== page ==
Join Us in Unlocking Legal Regulation: More Legal Service Providers, More Access to Justice, and a More Sustainable Legal Profession
The American legal profession is at a crossroads. Time and again, studies show that too many people are being left out of the civil justice system. Up and down the income scale, the vast majority of Americans cannot access legal assistance, let alone representation or advice if they have to go to court. Things are so bad that everyday Americans seek lawyers for help—or consider doing so—for only 16 percent of the civil justice problems they encounter. This has led to an influx of people representing themselves in court, with 76 percent of civil cases in state courts involving parties without lawyers. The practical reality is that people lack access to the justice promised to them by the rule of law that underpins our democracy, and this is eroding the trust and confidence in our legal system.
Yet, even though so many Americans need and want help with their legal problems, lawyers are struggling to maintain sustainable practices. In the past ten years the number of lawyers has increased by almost 15 percent—yet almost 32 percent of law school graduates in 2018 could not find long-term, full-time lawyering jobs within ten months of graduation. Despite the immense need for legal services and the ever-increasing supply of new lawyers each year, the people who need legal assistance remain unable to access it, and lawyers are struggling to make ends meet.
We cannot continue to expect people to confront legal problems without legal advice. We cannot expect lawyers to close those gaps alone. And we cannot expect legal services to meet the needs of Americans unless we expand their reach. Without change, the civil justice system will continue to be out of reach for most Americans.
It is time that we reimagine how legal services can be provided. The restrictive rules that dictate how legal advice can be given, and by whom, need to change. For too long the rules have prevented the profession from taking a responsibility in this crisis—and by disguising economic regulation as ethical regulation, they have all the appearance of protecting the self-interests of lawyers instead of the public. But because of the economic restrictions, these very same rules have locked lawyers into archaic business models and practices, preventing them from reaching consumers, working with other professionals, and keeping pace with a rapidly changing society. That’s why we must do more than merely tinker with rules. We must change the very framework with which the delivery of legal services are regulated. That is what IAALS’ new Unlocking Legal Regulation project is all about. We are taking a bold step forward and laying the foundation for a consumer- and people-centered regulatory system that opens the door for more service providers, more legal services, and more sustainable practices in the marketplace.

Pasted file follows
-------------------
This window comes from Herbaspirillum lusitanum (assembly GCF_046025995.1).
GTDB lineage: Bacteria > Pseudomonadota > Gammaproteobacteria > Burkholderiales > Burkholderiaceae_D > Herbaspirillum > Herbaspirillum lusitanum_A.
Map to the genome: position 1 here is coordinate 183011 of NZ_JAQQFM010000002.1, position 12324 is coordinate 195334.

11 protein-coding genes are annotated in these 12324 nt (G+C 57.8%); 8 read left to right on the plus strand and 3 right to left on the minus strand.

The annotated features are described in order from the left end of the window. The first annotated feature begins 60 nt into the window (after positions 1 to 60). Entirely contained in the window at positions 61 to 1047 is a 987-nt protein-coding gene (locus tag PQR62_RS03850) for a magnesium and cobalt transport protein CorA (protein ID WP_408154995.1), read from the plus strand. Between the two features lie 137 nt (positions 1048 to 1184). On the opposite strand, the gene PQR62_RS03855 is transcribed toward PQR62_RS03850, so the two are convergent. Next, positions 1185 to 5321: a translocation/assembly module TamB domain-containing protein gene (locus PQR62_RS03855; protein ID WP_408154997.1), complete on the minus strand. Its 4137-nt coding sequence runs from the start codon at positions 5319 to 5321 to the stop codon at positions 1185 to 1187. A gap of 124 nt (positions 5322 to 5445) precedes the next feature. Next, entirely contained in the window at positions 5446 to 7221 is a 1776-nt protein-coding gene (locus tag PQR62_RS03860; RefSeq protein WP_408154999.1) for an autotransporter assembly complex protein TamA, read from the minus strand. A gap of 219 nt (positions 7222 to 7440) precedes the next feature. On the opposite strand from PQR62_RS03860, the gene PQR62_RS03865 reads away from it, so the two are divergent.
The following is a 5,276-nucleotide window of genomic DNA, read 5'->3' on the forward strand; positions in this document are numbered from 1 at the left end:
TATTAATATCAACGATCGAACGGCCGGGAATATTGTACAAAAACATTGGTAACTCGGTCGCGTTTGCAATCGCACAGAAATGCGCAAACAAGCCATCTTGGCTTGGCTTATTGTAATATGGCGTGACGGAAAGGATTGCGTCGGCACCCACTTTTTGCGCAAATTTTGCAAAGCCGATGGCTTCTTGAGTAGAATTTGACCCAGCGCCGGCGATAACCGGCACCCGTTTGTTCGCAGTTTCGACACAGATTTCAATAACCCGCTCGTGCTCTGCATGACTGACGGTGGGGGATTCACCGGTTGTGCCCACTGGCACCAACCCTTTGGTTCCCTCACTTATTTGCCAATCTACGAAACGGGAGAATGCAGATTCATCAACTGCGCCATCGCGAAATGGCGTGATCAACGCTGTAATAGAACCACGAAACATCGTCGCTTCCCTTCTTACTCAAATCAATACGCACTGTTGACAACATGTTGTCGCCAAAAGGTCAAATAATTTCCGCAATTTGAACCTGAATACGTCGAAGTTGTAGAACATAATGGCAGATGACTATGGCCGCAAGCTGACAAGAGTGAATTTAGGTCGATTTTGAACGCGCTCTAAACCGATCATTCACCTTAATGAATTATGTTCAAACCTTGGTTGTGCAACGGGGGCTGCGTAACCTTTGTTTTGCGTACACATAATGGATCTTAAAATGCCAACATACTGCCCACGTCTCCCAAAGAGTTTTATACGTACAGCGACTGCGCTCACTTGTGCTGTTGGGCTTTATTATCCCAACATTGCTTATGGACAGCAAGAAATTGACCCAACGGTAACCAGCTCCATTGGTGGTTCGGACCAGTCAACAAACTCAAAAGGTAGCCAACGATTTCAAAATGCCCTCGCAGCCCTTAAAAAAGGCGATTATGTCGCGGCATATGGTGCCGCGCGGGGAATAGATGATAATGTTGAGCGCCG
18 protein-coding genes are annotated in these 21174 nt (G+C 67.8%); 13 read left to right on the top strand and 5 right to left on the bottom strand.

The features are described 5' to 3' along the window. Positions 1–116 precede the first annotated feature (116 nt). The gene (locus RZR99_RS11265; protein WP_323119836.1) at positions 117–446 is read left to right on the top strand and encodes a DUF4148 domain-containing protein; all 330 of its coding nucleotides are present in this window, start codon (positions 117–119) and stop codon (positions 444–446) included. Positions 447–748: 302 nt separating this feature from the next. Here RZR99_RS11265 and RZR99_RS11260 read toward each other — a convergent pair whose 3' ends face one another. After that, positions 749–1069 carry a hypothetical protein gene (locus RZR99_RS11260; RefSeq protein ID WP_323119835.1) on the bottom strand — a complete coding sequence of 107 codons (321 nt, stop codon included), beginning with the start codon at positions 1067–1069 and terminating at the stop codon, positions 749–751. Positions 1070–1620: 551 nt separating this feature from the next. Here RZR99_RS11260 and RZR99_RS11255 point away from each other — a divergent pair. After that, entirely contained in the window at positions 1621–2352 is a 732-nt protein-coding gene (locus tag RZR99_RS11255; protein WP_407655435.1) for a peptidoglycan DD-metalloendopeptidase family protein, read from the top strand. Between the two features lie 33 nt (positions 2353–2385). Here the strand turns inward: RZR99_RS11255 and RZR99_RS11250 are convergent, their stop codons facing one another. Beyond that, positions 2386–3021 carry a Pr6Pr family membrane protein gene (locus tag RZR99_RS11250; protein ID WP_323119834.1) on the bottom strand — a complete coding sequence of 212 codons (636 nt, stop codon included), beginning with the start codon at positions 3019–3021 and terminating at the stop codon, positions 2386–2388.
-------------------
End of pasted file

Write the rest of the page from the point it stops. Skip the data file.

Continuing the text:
As part of this project, IAALS is partnering with Utah to develop and pilot test a risk-based regulation system based off the model created by IAALS, which ensures high-quality services but doesn’t restrict those services to just lawyers. Lawyers will continue to have a healthy client base who depend on their skillful expertise, and, in fact, will be freed from regulations that were never based in evidence, but only assumption. The risk-based approach will at the same time allow other providers to enter the market—with proper oversight—to assist those with unmet needs. IAALS will support its implementation and the processes, and evaluate how it’s working over time—with the hope that more states can get on board in the near future.
This is our moment. The tipping point is here, and IAALS is helping guide the legal profession down a consumer-focused path. We are encouraged that more and more states and organizations are joining this conversation, and we intend to continue to be a resource for those seeking to make change for the better. That is why we have launched a new Knowledge Center—reimagine.law—to track what’s happening around the country and the world when it comes to legal regulation. We encourage you to take a look and submit any additional resources you might have. The Knowledge Center is designed to be an up-to-date resource with current state recommendations, ongoing scholarship, and additional resources for those exploring how unlocking legal regulation can be achieved. And, we also encourage you to join the conversation online with #reimaginelaw and #unlockinglegalregulation.
By unlocking legal regulation, we will be unlocking the potential for new jobs, for better services, and for better legal outcomes for every American who needs access to justice. And that is central to our vision at IAALS: a legal system that works for all people.